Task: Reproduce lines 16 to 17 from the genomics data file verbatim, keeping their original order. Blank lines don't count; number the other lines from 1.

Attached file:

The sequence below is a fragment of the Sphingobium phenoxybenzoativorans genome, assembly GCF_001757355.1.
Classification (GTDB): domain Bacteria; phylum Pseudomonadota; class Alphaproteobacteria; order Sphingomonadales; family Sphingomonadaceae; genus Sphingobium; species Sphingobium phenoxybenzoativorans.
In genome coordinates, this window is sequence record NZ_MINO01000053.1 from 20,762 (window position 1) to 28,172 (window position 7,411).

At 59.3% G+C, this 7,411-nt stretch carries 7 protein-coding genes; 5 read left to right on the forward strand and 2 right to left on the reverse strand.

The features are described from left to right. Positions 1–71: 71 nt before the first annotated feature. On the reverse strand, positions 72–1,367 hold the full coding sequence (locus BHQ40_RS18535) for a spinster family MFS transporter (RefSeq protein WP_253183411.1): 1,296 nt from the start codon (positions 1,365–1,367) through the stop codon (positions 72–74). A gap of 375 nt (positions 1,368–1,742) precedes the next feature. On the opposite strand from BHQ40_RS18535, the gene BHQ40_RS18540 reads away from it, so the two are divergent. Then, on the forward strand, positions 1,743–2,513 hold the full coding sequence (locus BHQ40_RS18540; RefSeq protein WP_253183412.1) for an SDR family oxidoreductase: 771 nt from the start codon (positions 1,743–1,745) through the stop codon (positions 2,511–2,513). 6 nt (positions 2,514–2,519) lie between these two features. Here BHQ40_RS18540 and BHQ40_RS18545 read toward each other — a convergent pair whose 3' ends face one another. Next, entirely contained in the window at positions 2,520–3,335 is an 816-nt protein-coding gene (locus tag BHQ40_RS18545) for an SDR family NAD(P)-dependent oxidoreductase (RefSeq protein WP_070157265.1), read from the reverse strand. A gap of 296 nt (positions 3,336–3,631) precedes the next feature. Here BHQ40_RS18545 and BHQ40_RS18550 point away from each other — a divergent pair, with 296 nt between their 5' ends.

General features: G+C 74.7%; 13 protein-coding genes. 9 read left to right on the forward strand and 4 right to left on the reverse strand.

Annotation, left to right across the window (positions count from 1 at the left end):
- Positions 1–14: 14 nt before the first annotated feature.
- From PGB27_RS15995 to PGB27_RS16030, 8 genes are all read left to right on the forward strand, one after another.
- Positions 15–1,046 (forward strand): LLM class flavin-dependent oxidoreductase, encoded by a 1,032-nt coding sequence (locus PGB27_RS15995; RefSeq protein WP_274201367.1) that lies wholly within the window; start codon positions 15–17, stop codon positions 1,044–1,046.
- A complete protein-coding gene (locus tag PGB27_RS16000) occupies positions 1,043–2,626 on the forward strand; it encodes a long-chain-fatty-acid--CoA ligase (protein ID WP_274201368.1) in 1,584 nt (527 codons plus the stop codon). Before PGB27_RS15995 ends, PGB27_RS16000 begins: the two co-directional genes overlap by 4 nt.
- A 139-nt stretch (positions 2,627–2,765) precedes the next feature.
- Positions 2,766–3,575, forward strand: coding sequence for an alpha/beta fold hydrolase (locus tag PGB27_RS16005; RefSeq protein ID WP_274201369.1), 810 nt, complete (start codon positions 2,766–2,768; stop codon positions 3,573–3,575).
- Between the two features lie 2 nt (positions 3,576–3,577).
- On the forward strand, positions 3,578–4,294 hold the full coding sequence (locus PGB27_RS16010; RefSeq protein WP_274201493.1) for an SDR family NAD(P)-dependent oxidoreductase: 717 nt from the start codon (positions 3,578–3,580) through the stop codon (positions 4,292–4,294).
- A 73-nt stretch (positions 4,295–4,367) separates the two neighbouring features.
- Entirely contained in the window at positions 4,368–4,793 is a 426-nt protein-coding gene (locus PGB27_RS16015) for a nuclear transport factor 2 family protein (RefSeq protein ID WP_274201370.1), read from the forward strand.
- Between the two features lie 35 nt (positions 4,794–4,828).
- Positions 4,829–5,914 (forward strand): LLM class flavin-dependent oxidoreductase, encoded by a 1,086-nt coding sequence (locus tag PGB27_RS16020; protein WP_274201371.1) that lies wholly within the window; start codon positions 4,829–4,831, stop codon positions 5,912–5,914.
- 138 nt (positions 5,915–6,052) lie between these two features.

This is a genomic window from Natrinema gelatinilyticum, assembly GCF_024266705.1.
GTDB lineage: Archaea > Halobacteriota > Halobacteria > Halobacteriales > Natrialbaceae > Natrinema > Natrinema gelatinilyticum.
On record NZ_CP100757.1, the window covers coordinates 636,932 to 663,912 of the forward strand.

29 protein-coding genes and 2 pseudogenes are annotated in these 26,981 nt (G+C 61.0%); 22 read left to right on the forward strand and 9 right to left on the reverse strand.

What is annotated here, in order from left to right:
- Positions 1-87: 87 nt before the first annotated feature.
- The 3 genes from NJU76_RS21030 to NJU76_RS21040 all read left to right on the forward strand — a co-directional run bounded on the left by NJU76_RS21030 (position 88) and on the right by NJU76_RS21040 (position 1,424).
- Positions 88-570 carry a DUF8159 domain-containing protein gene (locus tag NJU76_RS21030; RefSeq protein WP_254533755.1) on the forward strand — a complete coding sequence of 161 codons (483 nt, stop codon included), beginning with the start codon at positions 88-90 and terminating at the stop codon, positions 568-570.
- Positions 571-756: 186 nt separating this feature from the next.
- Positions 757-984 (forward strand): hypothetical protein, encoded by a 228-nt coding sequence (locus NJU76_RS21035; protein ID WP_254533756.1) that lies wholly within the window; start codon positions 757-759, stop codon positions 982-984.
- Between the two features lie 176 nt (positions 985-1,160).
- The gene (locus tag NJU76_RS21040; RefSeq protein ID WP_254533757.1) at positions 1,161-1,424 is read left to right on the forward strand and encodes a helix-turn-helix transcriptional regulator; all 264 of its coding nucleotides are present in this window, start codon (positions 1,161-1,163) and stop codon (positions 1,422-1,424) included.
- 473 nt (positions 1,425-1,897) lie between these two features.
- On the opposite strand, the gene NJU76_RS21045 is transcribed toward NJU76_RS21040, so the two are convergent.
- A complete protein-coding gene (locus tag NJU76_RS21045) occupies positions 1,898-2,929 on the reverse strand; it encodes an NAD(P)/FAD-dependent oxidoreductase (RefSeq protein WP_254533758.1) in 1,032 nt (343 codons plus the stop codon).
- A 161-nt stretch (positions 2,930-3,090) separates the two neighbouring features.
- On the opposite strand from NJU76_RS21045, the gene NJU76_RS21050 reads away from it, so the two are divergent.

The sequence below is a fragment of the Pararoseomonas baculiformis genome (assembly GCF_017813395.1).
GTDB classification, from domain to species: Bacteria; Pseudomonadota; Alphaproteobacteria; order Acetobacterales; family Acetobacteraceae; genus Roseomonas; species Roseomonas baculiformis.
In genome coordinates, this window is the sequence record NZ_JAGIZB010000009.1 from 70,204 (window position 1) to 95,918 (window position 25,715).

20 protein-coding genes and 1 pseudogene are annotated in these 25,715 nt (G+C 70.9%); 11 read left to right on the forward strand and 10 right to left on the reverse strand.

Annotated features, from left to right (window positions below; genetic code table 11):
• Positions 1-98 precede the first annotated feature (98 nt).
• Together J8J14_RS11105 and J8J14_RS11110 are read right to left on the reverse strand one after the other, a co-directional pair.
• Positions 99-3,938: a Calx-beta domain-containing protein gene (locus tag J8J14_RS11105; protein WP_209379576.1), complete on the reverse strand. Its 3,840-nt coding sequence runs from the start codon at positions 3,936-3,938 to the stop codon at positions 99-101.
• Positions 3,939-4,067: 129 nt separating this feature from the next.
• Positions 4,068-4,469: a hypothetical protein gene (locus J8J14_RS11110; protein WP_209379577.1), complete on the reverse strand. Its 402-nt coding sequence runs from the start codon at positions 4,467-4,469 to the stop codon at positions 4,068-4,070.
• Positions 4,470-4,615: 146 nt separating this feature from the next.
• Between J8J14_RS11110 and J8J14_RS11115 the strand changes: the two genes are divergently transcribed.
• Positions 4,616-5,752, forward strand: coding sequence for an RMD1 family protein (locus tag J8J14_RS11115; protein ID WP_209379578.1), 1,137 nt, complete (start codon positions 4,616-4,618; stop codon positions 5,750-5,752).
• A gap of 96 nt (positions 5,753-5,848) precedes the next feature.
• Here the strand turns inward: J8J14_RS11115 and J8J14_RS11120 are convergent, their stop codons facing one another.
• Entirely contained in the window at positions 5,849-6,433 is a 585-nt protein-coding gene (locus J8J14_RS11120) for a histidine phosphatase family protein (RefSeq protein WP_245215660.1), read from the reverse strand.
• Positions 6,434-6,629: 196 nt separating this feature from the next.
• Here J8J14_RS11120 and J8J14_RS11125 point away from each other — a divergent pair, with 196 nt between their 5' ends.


- A 73-nt stretch (positions 4,295–4,367) separates the two neighbouring features.
- Entirely contained in the window at positions 4,368–4,793 is a 426-nt protein-coding gene (locus PGB27_RS16015) for a nuclear transport factor 2 family protein (RefSeq protein ID WP_274201370.1), read from the forward strand.